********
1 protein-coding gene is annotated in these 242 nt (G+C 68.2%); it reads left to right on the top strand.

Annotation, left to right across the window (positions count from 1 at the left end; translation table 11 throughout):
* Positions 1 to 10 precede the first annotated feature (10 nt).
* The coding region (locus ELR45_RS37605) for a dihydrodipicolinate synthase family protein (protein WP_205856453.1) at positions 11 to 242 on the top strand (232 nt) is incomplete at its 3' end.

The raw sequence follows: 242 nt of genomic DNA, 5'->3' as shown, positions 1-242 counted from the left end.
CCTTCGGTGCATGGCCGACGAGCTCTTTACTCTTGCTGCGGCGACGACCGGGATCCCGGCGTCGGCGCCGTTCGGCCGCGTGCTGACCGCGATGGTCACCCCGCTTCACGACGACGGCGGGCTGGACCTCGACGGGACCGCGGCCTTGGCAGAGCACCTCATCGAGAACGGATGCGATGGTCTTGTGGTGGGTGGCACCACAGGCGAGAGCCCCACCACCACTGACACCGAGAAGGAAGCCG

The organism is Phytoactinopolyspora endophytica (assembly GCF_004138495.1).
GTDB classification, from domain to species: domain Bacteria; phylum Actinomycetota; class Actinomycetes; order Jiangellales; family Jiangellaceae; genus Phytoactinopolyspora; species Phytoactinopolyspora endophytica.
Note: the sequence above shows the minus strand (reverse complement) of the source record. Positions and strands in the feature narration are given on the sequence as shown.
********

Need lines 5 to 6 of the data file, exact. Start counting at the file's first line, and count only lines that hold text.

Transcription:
The raw sequence follows: 242 nt of genomic DNA, 5'->3' as shown, positions 1-242 counted from the left end.
CCTTCGGTGCATGGCCGACGAGCTCTTTACTCTTGCTGCGGCGACGACCGGGATCCCGGCGTCGGCGCCGTTCGGCCGCGTGCTGACCGCGATGGTCACCCCGCTTCACGACGACGGCGGGCTGGACCTCGACGGGACCGCGGCCTTGGCAGAGCACCTCATCGAGAACGGATGCGATGGTCTTGTGGTGGGTGGCACCACAGGCGAGAGCCCCACCACCACTGACACCGAGAAGGAAGCCG